Hagop Kufejian adopted the last name Oshagan in 1919 and returned to Constantinople, where he worked as a teacher and was active in literary life. He published his first book, a collection of short stories, The Humble Ones, in 1921. In 1922, together with Gostan Zarian, Vahan Tekeyan, Shahan Berberian, and Kegham Kavafian, published Partzravank, a literary journal that tried to be a qualified literary voice.

The occupation of Constantinople by the troops of Mustafa Kemal in 1922 provoked the escape of many Armenians from the city. Oshagan also left and, after living in Bulgaria from 1922-1924, he became a teacher in Egypt (1924-1928), at the Melkonian Institute of Cyprus (1928-1935), and at the Seminary of Jerusalem (1935-1948).

In the last twenty-five years of his life, Oshagan put together a prodigious amount of literary production, including several lengthy novels. Particularly important was the eighteen hundred-page novel The Remnants (1932-1933), which he left unfinished and was intended to be a novel about the Armenian catastrophe of 1915. Barely read at its time, it became an object of cult followers during the past thirty years, as well as the subject for important literary studies.

Aside from his fiction, including also plays and many literary essays, Hagop Oshagan wrote the ten-volume Panorama of Western Armenian Literature (1939-1944), a collection of monographs about the most important literary figures of the period 1850-1915, which he intended to be the “novel” of that period in Western Armenian culture. He only saw the publication of the first volume in 1945. The remaining nine volumes were published between 1951 and 1982. This cemented his fame as the most important name in Armenian literary criticism.

Oshagan passed away in Aleppo, where he had gone to visit the areas that had been the scene of the Armenian deportation and killing in 1915. He died from a heart attack on February 17, 1948, and was buried in the local Armenian cemetery. He had not been a writer for the masses in his lifetime; nevertheless, twenty thousand people attended his funeral. Every year (until the recent Syrian civil war), the students of the Karen Jeppe College of Aleppo went to the Armenian cemetery at the beginning of the school year to pay their respect at his tomb.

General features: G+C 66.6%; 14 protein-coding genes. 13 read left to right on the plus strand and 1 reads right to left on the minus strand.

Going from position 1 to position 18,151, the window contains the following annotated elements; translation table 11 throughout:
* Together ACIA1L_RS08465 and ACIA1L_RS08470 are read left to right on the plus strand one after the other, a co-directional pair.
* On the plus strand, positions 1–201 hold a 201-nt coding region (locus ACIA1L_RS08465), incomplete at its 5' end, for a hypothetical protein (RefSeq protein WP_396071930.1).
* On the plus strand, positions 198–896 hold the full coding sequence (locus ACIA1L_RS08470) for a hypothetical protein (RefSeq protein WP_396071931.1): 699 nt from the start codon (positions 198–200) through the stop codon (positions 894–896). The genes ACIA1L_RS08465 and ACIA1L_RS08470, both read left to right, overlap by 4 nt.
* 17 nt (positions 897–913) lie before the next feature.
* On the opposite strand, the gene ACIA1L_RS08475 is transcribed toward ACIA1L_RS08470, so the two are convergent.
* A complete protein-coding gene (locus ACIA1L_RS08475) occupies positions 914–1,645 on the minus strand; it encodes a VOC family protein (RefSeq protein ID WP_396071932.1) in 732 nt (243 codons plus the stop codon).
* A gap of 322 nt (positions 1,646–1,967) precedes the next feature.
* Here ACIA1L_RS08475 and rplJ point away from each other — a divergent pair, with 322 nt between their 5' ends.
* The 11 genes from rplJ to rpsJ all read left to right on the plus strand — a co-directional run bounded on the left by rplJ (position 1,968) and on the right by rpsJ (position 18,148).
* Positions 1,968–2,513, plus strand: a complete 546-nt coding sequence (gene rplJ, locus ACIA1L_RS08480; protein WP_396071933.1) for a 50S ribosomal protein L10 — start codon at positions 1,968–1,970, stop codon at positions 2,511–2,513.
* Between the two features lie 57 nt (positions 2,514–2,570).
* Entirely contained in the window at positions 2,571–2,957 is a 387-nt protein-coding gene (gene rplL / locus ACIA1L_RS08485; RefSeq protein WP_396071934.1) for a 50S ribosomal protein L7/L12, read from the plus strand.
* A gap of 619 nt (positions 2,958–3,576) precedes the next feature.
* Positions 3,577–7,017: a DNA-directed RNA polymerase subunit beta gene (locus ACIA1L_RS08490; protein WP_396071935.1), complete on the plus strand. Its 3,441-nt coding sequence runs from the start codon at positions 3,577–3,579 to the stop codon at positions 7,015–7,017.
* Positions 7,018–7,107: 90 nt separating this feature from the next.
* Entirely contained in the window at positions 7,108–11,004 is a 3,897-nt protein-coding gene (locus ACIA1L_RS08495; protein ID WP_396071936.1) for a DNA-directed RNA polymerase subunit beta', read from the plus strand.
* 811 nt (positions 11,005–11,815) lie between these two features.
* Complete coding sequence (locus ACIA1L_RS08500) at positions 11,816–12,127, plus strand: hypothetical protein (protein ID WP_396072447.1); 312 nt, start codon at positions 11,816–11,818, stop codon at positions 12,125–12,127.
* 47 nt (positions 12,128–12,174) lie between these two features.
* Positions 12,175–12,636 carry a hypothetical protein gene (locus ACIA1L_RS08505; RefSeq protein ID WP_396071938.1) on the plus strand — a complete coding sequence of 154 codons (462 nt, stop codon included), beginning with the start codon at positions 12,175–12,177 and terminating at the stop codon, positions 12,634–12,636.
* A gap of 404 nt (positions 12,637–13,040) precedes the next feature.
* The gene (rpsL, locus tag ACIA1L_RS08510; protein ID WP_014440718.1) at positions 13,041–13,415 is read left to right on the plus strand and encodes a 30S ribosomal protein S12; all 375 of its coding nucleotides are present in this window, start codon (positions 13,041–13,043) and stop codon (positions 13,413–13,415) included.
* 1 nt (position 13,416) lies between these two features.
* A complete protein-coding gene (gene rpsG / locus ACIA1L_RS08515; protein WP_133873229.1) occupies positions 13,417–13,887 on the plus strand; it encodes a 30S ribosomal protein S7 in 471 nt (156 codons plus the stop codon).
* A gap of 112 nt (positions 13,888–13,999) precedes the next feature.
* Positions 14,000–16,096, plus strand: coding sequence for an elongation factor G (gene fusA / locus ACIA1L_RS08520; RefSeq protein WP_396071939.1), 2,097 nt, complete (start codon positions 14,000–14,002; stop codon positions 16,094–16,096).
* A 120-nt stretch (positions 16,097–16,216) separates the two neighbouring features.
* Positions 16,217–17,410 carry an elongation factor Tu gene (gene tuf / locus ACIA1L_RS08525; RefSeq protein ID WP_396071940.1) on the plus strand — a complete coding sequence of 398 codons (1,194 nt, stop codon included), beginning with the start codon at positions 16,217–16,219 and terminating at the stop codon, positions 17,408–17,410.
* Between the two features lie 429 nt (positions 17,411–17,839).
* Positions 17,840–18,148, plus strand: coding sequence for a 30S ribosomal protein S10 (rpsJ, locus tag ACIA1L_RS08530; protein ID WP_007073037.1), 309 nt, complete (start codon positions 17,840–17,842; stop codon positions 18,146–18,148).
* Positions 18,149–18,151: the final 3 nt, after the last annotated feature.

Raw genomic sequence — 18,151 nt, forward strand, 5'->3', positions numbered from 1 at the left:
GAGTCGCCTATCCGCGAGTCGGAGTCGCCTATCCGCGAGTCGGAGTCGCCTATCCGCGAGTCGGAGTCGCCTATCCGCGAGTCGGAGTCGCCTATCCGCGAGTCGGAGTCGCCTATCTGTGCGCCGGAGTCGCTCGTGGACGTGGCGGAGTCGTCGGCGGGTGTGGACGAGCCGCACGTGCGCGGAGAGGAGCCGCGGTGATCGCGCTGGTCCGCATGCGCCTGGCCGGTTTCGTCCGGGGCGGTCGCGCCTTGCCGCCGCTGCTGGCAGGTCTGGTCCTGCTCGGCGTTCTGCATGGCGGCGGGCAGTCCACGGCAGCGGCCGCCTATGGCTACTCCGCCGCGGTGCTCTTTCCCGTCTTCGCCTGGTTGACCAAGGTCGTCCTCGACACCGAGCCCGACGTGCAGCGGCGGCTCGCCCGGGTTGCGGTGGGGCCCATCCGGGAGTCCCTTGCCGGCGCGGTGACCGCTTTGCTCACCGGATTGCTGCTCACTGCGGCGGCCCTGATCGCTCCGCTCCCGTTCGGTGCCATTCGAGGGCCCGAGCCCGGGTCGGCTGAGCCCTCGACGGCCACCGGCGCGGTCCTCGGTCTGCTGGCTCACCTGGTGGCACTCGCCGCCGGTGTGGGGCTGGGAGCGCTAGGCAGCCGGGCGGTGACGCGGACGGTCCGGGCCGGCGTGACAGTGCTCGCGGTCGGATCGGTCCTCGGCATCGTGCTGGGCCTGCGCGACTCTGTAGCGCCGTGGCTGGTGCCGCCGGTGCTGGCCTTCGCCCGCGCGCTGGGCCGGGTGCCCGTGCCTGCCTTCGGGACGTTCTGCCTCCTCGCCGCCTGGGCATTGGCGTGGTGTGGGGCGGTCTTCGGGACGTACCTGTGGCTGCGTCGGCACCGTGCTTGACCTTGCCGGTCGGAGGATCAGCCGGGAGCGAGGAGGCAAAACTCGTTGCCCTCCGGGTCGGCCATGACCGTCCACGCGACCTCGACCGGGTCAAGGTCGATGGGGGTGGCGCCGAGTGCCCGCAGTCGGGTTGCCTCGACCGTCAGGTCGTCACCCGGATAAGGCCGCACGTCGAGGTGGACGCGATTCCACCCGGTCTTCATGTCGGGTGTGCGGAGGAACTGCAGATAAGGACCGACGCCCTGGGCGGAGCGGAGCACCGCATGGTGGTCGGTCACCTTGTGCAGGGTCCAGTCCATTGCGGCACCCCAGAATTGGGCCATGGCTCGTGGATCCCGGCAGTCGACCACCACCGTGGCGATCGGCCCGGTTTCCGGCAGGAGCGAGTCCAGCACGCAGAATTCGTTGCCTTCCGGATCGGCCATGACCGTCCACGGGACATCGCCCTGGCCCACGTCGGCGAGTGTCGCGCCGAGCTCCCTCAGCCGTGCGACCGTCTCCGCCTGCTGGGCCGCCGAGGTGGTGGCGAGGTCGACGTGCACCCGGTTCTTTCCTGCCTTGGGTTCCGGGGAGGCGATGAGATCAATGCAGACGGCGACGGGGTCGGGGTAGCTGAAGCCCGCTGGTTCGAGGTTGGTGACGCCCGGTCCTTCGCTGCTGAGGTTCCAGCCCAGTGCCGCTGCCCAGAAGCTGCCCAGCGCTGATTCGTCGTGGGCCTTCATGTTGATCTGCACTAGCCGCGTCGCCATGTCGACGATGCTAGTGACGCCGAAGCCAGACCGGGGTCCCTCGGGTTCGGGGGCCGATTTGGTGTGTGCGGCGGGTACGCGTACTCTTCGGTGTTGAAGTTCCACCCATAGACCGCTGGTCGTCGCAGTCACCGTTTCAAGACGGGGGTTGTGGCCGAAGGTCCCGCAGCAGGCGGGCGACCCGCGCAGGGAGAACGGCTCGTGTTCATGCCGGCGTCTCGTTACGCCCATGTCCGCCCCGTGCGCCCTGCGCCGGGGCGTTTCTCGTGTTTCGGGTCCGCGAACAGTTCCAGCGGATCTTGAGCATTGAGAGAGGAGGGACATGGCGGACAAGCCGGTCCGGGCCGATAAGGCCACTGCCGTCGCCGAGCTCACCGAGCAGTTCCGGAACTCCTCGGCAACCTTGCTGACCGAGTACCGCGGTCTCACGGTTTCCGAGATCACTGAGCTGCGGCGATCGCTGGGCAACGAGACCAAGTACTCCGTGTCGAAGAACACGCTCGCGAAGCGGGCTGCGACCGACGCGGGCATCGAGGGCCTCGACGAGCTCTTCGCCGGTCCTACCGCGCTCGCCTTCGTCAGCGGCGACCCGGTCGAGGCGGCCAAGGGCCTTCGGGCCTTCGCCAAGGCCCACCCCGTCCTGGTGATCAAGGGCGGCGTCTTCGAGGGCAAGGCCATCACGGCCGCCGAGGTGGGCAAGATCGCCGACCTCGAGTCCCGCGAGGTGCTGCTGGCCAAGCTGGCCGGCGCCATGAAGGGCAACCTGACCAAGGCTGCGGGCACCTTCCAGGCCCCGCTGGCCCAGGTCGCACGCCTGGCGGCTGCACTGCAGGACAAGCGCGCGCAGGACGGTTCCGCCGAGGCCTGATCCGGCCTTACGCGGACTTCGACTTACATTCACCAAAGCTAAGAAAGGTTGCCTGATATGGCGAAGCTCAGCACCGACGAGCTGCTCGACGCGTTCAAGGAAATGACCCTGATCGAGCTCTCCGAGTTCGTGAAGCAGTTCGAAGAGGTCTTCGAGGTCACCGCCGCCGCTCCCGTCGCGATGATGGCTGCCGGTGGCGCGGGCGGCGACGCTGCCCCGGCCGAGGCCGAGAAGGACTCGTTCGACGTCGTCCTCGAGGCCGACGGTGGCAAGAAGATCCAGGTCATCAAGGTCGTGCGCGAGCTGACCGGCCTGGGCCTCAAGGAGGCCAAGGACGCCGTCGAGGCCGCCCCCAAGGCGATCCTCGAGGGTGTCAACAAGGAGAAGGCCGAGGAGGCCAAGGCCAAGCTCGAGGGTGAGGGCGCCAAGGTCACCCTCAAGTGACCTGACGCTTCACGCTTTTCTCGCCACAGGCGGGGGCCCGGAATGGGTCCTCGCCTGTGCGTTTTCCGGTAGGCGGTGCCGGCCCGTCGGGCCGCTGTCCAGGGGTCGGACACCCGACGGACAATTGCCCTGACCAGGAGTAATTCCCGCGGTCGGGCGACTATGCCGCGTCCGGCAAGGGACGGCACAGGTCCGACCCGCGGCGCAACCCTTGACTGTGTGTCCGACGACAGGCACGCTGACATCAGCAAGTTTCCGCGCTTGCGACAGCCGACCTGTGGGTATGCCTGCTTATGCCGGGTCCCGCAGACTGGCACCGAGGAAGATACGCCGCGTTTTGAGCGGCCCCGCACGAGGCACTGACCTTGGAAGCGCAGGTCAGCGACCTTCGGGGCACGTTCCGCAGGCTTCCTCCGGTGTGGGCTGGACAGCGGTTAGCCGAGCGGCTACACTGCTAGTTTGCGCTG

Previous entries in “This Week in Armenian History” can be read on the Prelacy’s web site (www.armenianprelacy.org).
Prepared by the Armenian National Education Committee (ANEC)
Don’t Sleep Back, Sleep Again!

When you return, you are going back to the place you had been before. However, you are also going again to that same place. Nevertheless, you clearly make a difference between “going back” and “going again,” don’t you? If you forgot something at home, you will say, “I’ll go back home,” but not “I’ll go home again.”

Some speakers tend to make that confusion between “back” and “again” when they speak in Armenian. They use the same word for both cases: yed (ետ).

For instance, in the situation that you forgot something, you will say: Yed doon bidi yertam (Ետ տուն պիտի երթամ, “I’ll go back home”). Why? The reason is that you are making a movement of return, as indicated by the word yed “back” (the root of the word yedev / ետեւ “behind, back”).

When someone wakes you up with a phone call on a Sunday morning, perhaps you will try to go back to sleep. If this is what you want to say, the right thing would be:Yed  bidi yertam knanalu (Ետ պիտի երթամ քնանալու “I’ll go back to sleep”). However, it is wrong to say Yed bidi knanam (Ետ պիտի քնանամ). The reason is that it translates “I’ll sleep back.” When you want to say “I’ll sleep again,” the right thing to say is: Noren bidi knanam (Նորէն պիտի քնանամ). The words noren and its synonym tartsyal  (դարձեալ) mean “again.”